Why Your Child Needs to Wear Sunscreen

Why Your Child Needs to Wear Sunscreen

Summer is here in full force. Time for outdoor activities and summer fun in the sun with your kids. While outdoor activities in the warm, summer sun can be a pleasure, what about potential sun damage from the sun’s ultraviolet rays?

You may have questions about how to protect your kids from the sun’s damaging rays. One of the best ways is to apply a sunscreen with a high SPF, particularly one that contains zinc oxide or titanium dioxide.

Should all kids wear sunscreen when they’re outdoors playing?

Most doctors say sunscreen is extremely important at any age, but even more so in children since sun damage is cumulative meaning it accumulates over a lifetime. In fact, more than 80 percent of sun damage occurs prior to the age of 18. You may want to seriously consider protecting your child before he or she goes outside to play in order to prevent future skin problems.

What kind of problems can the sun’s damaging rays cause?

The most obvious one is skin cancer, but this isn’t the only danger chronic sun exposure can cause. The sun’s rays increase the risk of a more dangerous type of skin cancer called malignant melanoma. It can also cause damage to the eyes which can result in cataract formation. Excessive sun exposure suppresses the immune system which can lead to a whole host of serious disease states. This doesn’t even include all the superficial effects such as excessive skin wrinkling. Interestingly enough, a study recently published shows that kids who wear sunscreen get fewer skin moles.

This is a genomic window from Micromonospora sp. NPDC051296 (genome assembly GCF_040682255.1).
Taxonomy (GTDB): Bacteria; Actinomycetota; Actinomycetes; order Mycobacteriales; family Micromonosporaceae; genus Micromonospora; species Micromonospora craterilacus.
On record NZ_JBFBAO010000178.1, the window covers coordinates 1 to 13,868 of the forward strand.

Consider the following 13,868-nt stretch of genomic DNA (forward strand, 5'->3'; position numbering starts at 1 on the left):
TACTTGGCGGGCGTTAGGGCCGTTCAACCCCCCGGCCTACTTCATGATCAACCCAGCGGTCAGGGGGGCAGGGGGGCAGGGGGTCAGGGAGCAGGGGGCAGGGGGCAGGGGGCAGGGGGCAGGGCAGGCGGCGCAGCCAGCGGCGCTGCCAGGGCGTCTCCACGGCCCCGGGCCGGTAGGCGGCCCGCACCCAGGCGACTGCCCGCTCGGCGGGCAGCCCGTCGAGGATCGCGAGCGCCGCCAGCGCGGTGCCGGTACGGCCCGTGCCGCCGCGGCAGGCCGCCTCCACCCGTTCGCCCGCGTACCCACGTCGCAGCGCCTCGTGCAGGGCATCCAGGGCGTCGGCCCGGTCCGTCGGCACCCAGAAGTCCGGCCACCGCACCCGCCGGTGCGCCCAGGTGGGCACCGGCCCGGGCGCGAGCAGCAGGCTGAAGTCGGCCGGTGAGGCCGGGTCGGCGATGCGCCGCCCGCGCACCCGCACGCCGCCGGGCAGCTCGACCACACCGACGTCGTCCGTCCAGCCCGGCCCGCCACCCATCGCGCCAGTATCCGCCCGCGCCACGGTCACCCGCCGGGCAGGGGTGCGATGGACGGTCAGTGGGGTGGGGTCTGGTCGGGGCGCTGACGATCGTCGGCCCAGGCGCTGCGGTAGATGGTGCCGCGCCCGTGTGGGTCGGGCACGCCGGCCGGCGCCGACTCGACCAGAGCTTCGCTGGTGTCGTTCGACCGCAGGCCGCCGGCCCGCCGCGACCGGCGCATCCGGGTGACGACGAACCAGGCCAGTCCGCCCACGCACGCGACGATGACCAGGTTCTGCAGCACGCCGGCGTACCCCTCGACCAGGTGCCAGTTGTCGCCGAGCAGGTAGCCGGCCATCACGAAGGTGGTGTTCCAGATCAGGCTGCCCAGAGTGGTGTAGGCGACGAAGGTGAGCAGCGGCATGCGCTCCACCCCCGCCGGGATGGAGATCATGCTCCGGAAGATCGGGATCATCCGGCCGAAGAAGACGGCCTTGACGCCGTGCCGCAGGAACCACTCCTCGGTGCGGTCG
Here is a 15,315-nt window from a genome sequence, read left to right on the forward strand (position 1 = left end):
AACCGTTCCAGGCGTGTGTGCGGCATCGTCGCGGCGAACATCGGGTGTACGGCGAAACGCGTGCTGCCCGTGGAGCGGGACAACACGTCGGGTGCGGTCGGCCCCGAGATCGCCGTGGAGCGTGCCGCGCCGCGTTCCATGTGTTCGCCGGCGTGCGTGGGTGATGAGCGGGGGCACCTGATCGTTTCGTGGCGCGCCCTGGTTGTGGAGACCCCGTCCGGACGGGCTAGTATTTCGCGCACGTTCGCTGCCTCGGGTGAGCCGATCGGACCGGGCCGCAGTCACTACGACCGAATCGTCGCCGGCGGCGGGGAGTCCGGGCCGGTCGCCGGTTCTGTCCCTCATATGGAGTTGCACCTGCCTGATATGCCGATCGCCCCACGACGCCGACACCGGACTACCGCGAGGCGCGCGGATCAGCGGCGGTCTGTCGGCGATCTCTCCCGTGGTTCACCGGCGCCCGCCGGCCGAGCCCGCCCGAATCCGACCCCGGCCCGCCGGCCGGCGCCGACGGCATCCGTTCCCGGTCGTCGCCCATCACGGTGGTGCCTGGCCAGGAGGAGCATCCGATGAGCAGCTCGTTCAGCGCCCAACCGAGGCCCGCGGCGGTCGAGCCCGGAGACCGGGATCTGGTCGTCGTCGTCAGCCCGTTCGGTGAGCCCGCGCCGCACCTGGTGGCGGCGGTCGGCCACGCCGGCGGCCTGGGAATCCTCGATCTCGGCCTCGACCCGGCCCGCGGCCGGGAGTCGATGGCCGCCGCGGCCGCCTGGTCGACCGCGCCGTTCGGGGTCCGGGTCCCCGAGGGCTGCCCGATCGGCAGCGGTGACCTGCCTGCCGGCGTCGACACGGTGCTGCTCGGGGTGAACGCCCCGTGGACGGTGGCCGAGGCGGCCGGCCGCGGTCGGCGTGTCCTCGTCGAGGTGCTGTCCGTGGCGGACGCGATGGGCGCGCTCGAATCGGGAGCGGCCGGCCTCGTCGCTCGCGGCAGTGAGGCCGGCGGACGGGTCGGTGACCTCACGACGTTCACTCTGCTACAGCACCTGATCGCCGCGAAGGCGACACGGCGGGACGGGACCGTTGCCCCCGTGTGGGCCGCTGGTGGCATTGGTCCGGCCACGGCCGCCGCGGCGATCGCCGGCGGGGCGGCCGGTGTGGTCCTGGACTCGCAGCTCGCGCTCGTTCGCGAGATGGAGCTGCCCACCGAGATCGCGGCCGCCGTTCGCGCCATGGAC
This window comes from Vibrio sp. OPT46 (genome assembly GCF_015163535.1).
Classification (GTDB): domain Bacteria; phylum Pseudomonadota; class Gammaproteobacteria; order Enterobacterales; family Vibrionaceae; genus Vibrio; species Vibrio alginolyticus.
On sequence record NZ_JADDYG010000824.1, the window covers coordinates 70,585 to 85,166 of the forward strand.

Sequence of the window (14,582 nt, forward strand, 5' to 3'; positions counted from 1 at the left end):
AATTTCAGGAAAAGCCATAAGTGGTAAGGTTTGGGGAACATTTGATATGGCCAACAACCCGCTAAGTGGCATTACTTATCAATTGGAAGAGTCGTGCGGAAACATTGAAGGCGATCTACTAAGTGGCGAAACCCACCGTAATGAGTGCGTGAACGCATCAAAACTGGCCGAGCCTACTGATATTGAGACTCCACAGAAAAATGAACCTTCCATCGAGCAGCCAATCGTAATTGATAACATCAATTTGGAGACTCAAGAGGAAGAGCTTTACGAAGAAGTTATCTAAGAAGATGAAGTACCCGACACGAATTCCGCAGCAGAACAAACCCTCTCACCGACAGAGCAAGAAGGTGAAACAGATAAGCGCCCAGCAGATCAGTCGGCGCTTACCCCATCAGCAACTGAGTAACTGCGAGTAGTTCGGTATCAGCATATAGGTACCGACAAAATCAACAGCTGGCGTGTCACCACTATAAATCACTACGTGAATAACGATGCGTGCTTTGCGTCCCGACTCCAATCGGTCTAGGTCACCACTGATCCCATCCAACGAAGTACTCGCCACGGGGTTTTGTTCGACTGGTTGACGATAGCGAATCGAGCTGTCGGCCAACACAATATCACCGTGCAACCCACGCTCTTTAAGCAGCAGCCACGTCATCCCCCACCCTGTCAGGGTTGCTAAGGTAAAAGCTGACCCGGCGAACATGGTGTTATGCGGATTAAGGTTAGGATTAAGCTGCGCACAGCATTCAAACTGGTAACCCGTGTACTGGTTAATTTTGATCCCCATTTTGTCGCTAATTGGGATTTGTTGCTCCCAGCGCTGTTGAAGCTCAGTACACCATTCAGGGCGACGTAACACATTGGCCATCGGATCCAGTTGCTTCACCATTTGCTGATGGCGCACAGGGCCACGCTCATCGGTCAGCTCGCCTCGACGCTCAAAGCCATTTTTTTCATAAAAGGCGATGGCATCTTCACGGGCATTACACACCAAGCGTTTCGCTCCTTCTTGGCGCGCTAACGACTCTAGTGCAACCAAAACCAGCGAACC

Fortunately, sun exposure isn’t all bad. It seems to reduce the risk of certain types of cancer, multiple sclerosis, and osteoporosis, probably due to it being an excellent source of Vitamin D.

At what age should you start applying sunscreen to your child?

Doctors are recommending that sun protection start at around six months of age and continue throughout a lifetime. It should be applied liberally and reapplied after swimming or excessive sweating and at least every two hours to get optimal protection. Encourage your kids to take their activities into the shade during the hours of 10:00 AM to 2:00 PM when the sun’s rays are the brightest. They should also protect their eyes by wearing sunglasses.

If sun exposure is approached sensibly and with moderation, it can be a great mood lifter and an excellent source of bone preserving vitamin D. Just don’t forget the sunscreen!


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